Rent or Own, Young Adults Still Prefer Single-Family Homes
As the housing recovery plods along, many are looking to young adults as a source of new demand that could invigorate the residential rebound. Interest in the housing behaviors of young adults is intensified by the sheer size of the Millennial generation, which by some estimates is the largest in U.S. history. In particular, much attention has focused on Millennials’ household formation and homeownership rates, which are substantially lower than for previous generations.
Another key dimension of Millennial housing consumption is the types of homes that they occupy. A growing body of research challenges popular perception by showing that Millennials, like their predecessors, have a strong preference for single-family homes. This new edition of Housing Insights from Fannie Mae's Economic & Strategic Research Group extends the existing research by examining the rates at which young households occupy single-family homes across the rental, owner-occupied, and recent homebuyer markets and by comparing the structure-type choices of Millennials today with those of young adults prior to the housing crash.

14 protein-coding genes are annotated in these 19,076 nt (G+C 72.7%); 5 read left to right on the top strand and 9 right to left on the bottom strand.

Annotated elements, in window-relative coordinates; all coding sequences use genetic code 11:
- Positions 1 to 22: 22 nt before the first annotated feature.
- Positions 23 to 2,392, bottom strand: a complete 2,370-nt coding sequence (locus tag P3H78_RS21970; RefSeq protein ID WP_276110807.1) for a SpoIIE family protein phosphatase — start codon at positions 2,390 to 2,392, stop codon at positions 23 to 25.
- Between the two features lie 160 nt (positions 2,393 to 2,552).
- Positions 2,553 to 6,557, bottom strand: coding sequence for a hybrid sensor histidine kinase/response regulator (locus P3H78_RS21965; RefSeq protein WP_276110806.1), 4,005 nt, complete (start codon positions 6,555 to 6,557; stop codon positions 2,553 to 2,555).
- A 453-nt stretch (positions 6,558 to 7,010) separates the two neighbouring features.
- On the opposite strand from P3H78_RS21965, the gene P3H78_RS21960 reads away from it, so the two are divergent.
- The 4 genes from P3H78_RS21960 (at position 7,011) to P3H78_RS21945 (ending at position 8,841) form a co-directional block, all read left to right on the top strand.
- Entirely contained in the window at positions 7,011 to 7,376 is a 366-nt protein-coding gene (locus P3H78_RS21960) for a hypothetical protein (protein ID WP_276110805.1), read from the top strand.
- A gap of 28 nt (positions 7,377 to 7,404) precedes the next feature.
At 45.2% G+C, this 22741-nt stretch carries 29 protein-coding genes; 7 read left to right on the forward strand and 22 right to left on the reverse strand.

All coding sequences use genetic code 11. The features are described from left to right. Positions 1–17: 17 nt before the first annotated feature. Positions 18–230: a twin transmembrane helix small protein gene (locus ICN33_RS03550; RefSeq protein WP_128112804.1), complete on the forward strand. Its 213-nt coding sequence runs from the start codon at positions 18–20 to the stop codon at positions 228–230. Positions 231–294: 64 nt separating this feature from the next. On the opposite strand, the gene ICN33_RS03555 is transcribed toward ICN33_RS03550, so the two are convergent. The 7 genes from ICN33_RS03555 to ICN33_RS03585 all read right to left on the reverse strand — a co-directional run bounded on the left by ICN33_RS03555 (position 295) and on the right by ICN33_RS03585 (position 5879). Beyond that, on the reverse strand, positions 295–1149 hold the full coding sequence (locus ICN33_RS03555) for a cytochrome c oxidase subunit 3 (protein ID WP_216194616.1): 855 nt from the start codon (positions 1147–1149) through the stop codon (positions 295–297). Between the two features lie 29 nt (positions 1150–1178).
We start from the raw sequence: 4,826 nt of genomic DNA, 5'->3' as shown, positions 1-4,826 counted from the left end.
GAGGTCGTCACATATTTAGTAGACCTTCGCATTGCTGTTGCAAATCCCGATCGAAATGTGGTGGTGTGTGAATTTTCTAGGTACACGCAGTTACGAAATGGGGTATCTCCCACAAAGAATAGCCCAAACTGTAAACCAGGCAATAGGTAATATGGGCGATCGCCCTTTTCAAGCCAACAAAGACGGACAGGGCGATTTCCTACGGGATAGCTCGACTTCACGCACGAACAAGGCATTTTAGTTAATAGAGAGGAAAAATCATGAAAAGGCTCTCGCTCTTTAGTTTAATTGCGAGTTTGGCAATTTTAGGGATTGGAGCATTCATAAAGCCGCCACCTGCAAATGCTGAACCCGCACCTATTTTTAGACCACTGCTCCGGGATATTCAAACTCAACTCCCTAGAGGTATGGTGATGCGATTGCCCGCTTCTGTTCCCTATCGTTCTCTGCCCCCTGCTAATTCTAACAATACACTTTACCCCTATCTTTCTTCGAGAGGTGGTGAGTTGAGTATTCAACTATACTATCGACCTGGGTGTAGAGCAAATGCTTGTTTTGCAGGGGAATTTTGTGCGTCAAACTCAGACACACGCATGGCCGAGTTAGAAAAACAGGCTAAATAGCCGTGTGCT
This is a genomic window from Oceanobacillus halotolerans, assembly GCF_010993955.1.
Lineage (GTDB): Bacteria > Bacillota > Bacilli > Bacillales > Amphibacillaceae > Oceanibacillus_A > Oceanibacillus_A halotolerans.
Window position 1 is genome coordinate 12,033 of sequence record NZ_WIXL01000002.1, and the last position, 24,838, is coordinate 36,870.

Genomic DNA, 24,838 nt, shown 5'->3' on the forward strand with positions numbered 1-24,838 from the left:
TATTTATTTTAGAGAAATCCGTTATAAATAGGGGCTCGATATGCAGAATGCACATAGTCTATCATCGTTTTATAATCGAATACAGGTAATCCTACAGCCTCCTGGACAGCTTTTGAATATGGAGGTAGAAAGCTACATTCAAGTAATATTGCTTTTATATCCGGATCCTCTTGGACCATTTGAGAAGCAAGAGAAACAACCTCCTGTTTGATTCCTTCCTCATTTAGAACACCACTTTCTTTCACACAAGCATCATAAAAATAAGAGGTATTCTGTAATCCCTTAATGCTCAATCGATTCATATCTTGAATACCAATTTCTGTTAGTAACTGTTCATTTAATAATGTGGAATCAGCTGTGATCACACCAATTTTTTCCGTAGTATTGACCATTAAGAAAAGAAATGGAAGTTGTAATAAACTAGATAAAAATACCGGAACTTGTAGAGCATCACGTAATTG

The analysis reveals that the likelihood of a Millennial household occupying a single-family home today is down somewhat from that of young adults at the peak of the housing boom, but is no different than it was for young households in 2000, prior to the boom. Moreover, when structure-type occupancy rates are disaggregated by housing tenure (renting vs. owner occupancy), Millennial homeowners aged 25-34 today are found to be more likely to reside in a single-family home than their predecessors, and Millennial renters are roughly as likely to occupy a single-family home as the preceding generation. Furthermore, 90 percent of 25-34 year-old Millennials who purchased a home recently chose a single-family residence, surpassing the rate at which young adults bought single-family homes at the peak of the housing boom.
A sharp rebound in multifamily construction, but only modest gains in single-family homebuilding, have characterized the housing market recovery. However, Millennials’ desire for single-family homes is not only substantial, but should strengthen in coming years as more members of the cohort age into their thirties, prime years for first-time homeownership. Given the massive size of the Millennial generation, this life-cycle progression should support continued recovery in housing construction and bodes well for a stronger rebound in the single-family sector in the second half of the decade.
To learn more about these findings, read our latest Housing Insights.
Director, Strategic Planning
Economic & Strategic Research Group
July 1, 2015
The author thanks Orawin Velz and Mark Palim for valuable comments in the creation of this commentary. Of course, all errors and omissions remain the responsibility of the author.
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